Lyla is 11 and lives in Hampshire with her mum Scarlett, dad Ashley, and little sister Talia. She is autistic with severe sensory processing disorder.

Mum Scarlett explains “Because she’s non-verbal and she doesn’t process things the same way as us, it affects her daily living skills. So, she’s doubly incontinent still in nappies, she struggles to use cutlery because she doesn’t have the fine motor skills to hold a knife and fork, she struggles to understand any verbal communication so if I call her name, she won’t necessarily respond, she has no sense of danger and is sort of in her own little world, quite rigid in her routines.”

“I think autism is very stereotyped, we’ve come a long way since Lyla was diagnosed but people will still think she is just a naughty child. Also, because people with autism can speak you can’t always tell they have a condition.”

Scarlett added “I think she is pre-judged quite a lot of the time, when you have met one person with autism you really have only met one person with autism. Because she is 11, she looks like a beautiful 11-year-old you can’t tell because there is no physical disability.”

Daily life and challenges for the family

Family life has to be planned in advance to make sure that Lyla gets the best support. “Our whole life has to revolve around Lyla, if she is struggling or in an unhappy place, the come down from that takes over. We can’t just go and do normal things like a family walk or a bike ride or camping.

“Everything has to be pre-planned, if Talia asks me to do something, I can’t just drop what I’m doing with Lyla and go to her, but it’s the way our family is and we don’t begrudge it. It’s easy to look at other families and think I wish I had that especially as she is getting older and harder to understand.”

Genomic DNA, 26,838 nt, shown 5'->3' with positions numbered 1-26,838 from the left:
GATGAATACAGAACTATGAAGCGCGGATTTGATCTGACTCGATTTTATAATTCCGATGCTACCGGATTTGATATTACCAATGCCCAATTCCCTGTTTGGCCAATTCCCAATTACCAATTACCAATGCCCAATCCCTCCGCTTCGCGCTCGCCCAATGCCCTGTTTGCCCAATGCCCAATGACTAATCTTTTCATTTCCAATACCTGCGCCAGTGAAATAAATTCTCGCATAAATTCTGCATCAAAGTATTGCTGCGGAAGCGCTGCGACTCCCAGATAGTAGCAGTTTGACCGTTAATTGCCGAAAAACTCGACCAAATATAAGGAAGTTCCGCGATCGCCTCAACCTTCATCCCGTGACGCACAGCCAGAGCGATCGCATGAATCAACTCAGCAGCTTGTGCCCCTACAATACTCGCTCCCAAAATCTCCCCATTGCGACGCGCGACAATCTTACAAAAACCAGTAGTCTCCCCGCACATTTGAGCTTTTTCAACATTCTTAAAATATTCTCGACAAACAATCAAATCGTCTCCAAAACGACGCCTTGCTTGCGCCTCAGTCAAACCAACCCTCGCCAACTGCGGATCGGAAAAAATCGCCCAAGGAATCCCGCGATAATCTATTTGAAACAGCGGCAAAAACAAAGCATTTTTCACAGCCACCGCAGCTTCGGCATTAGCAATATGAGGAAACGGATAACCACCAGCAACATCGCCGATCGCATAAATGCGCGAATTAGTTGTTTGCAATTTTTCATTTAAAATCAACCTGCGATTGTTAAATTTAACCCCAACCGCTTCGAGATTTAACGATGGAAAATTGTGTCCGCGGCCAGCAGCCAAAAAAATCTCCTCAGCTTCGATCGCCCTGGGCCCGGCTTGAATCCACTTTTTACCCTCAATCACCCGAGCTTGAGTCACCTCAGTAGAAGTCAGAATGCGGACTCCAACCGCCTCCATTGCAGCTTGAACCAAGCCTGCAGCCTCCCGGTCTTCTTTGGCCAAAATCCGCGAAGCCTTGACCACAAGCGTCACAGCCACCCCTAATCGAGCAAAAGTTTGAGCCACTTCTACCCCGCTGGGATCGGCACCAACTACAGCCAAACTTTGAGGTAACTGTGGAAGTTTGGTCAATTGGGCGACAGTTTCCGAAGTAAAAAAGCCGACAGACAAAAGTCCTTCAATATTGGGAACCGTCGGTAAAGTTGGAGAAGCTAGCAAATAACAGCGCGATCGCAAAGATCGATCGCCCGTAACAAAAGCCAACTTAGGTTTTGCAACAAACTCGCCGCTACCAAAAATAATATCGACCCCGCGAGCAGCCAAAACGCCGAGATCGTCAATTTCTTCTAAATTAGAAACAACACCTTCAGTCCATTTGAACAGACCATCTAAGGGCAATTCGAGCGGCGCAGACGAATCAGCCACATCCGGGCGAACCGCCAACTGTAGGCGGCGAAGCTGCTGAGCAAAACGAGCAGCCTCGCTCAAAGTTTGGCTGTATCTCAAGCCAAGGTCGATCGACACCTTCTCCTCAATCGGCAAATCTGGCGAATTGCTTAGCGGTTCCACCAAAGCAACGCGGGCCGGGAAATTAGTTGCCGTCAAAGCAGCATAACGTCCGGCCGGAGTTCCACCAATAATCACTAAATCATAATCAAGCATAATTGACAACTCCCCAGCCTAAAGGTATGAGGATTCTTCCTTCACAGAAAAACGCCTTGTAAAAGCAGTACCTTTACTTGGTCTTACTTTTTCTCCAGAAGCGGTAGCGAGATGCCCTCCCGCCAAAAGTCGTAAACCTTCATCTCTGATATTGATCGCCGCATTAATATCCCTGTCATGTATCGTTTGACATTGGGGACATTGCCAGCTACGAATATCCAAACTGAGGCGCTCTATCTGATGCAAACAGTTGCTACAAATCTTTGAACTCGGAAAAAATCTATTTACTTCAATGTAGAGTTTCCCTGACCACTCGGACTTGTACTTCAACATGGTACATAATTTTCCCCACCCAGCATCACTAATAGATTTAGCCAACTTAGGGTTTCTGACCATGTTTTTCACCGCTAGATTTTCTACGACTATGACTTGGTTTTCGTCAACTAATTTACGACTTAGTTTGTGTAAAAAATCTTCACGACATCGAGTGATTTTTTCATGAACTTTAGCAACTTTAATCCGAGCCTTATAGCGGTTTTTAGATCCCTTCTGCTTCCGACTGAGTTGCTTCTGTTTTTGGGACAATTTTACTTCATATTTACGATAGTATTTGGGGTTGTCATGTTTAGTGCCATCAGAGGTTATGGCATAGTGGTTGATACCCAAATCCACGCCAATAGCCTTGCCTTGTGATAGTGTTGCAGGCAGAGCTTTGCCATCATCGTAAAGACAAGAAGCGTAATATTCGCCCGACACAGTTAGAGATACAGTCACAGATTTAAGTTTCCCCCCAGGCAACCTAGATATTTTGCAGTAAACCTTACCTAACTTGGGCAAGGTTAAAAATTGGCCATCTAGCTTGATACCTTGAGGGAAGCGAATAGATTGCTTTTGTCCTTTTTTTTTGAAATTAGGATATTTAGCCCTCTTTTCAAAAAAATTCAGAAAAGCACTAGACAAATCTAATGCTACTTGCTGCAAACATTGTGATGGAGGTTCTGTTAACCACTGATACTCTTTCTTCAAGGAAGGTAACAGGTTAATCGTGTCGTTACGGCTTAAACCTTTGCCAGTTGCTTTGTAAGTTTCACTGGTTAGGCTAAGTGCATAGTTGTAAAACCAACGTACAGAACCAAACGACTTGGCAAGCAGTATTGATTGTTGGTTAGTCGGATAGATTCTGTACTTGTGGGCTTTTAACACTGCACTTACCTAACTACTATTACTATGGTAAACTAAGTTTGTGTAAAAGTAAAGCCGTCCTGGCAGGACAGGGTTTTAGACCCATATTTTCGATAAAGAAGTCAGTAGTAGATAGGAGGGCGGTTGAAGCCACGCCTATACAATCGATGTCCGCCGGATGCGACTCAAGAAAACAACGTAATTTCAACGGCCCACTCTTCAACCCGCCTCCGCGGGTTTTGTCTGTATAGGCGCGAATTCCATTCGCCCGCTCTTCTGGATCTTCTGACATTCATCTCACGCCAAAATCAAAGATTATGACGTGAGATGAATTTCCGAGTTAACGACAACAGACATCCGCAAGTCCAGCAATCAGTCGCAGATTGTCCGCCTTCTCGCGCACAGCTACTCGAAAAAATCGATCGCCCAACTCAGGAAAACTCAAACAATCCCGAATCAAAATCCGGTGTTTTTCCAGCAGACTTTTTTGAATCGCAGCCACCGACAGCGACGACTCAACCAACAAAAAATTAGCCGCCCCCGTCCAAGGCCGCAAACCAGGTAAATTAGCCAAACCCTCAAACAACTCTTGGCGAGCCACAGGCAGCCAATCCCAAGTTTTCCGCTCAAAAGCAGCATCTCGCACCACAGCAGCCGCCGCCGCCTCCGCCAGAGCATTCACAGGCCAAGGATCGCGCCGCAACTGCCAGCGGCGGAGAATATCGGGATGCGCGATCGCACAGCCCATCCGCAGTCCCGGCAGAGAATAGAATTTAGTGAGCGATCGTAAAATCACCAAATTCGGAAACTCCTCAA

Talia, Lyla’s little sister, is six. “Talia is so good, she will sort herself out in the morning, brushing her teeth and getting dressed so that I can get Lyla sorted. I have to give Talia extra food because Lyla will eat her own then grab food from Talia’s plate, and she lets her, so I will give her extra because I know she likes doing it. If she goes anywhere like to a party and someone gives her some cake, she will always ask for some for her sister.”

“For a six-year-old she is very grown up, I don’t realise that that’s not average until I speak to my friends who have children of a similar age and I realise how self-sufficient she is because she has had to be. She understands autism really well because we make sure we talk about it openly.”

The family particularly enjoy spending time together, especially during the summer months. 

“We love it in the garden together, going in the hot tub, having a BBQ. Picnic’s inside on the floor. Holidays are amazing for us as a family. Yeah, it’s stressful to get there, but because Lyla can just swim all day, we can all relax and have an enjoyable time.”

Coronavirus and lockdown

Lockdown brought changes to the family’s routine, and the respite that Scarlett could receive as Lyla’s carer.

“It’s affected me mentally; it’s been hard battling two children with completely different needs and keeping them happy. Lyla has been very emotional; she doesn’t have the outlet of doing the things she enjoys.